2013 Tesla Model S, in July 2017 [photo: David Noland]Enlarge Photo
So, my bad: I should have read the contract.
But these were people who had treated me extremely well for a very long time, dating back the old days at the now-defunct service center in White Plains, New York. I assumed they would tell me everything I needed to know.
I assumed wrong.
GO WAY BACK: My 2013 Tesla Model S Electric Sport Sedan: Delivery at Last! (Feb 2013)
Did they know?
I don’t think the Tesla service folks intentionally misled me about the ESA refund rules. It’s more likely they didn’t know about The Catch, either.
As an early production model that got driven a lot, my Model S was one of the very first to hit 50,000 miles and start the clock on an ESA. Back then, the whole ESA business was pretty new to everybody.
Solar panels at Supercharger in Barstow, CA, during Tesla Model S road trip [photo: David Noland]Enlarge Photo
Many Tesla people still don’t know about The Catch.
My delivery guy for the 100D—the guy who delivered the bad news—was surprised to hear about it. So was the Tesla tech support specialist I talked to on the phone last week.
The ESA Refund Catch, it turns out, is standard industry practice, according to people I talked to at a local Mercedes dealer: their ESA refund policy has similar language.
“But we’re very careful to fully disclose it beforehand,” the dealer rep told me.
At the very least, Tesla needs to redouble its efforts to inform potential ESA buyers about The Catch.
Most of us don’t read all the fine print, and we rely on Tesla people to give us the whole truth. In my case, they failed to do that. (Again, the final responsibility was mine. Shoulda read the contract.)
Tesla Model S charging at RV Park in Biloxi, MS, during electric-car road trip [photo: David Noland]Enlarge Photo
No insurance policy catch
Industry standard or no, I think The Catch is bad policy. Would a car insurance company try to pull a trick like that? (Face it: an ESA is essentially an insurance pollcy, right down to the deductible.)
At the same time I cancelled my old Tesla’s ESA, I also cancelled its insurance policy.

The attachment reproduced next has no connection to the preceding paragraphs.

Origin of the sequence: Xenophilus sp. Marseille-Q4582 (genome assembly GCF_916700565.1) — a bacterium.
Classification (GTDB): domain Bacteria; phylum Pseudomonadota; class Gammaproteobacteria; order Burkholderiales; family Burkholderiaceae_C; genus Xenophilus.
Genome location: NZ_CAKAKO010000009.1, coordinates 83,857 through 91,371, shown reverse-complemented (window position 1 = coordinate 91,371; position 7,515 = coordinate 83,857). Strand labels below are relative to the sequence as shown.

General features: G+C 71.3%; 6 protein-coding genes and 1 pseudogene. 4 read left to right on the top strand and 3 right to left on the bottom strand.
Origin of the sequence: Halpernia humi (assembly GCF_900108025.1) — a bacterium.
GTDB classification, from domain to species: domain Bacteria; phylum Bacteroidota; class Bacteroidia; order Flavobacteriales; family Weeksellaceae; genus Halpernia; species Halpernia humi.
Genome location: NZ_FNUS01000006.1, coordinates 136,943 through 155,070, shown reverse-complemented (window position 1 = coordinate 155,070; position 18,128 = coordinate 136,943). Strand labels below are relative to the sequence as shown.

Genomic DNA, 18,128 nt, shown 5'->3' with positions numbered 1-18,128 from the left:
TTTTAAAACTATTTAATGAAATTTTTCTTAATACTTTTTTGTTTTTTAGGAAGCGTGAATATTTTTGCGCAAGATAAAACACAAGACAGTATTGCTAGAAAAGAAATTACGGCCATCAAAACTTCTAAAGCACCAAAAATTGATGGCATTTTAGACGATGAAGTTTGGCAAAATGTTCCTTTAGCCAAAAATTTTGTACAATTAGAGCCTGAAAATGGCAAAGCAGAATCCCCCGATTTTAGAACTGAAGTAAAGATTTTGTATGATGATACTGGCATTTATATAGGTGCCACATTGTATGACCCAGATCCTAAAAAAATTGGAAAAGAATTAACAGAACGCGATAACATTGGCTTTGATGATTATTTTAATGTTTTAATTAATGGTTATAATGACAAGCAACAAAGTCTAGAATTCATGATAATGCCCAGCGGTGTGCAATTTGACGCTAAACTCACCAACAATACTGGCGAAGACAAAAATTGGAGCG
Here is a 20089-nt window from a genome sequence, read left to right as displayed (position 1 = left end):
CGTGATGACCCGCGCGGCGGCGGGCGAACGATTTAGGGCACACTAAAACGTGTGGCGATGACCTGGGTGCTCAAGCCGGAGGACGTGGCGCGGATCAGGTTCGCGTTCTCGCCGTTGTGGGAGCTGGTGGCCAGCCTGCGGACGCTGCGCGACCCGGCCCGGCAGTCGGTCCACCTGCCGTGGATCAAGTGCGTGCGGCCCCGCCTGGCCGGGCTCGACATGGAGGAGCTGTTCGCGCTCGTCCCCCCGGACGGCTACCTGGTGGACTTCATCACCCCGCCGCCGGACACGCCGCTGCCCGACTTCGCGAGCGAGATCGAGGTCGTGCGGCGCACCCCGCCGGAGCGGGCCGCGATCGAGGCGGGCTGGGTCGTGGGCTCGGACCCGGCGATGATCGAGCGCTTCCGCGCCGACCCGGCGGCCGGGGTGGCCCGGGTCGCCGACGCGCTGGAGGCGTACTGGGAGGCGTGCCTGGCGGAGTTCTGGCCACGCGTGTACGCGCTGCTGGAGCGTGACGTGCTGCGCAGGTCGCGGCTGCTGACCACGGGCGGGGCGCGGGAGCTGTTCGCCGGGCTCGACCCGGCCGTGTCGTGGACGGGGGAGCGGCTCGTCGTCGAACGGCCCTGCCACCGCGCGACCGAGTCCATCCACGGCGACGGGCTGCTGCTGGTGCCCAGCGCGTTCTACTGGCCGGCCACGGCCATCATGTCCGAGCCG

Under precisely the same circumstances—a policy cancelled part-way through, with claims exceeding the policy premium—Geico simply credited my account with a full pro-rated refund.
Never mind the minor accident I’d had, which ended up costing them more than the policy premium. No Catch. That’s the standard in the car insurance industry.
I doubt state insurance regulators would let them do it any other way.
Tesla Model S at Supercharger site in Ventura, CA, with just one slot open [photo: David Noland]Enlarge Photo
In the end, I suppose my entire Tesla ESA experience was a wash.
Over the two-years and 26,000 miles, I paid $4,600 ($4,000 for the ESA, plus $200 deductibles for each of three service visits) and got $4,600 worth of repairs done.
But from my point of view, I only got two years worth of repairs covered, not the four years I presumed I was getting.
Ironically, Tesla’s ESA refund policy is an incentive for potential trade-in customers to hold on to their old cars until the end of the ESA term.
For Tesla, that means no profit on a new-car sale, and two years’ additional exposure to warranty repair bills.
If I had known about The Catch before making my trade-in decision, the calculus would have changed significantly.
Tesla Model S electric-car road trip, Route 66 Museum, Elk City, Oklahoma [photo: David Noland]Enlarge Photo
My total transaction price would have gone up by $2,000, and I could have held on to my old car for a couple of more years with full repair warranty coverage at no extra cost.
Would I have made the trade, if I’d known about The Catch? Would I have even bought the ESA in the first place, if I’d known about The Catch?
Maybe. Maybe not. Hard to say, in retrospect.
But one thing’s for sure: Tesla needs to make sure its ESA customers are made fully aware of The Catch and all its implications.
Hopefully, my screw-up will be a lesson learned for future Tesla ESA buyers.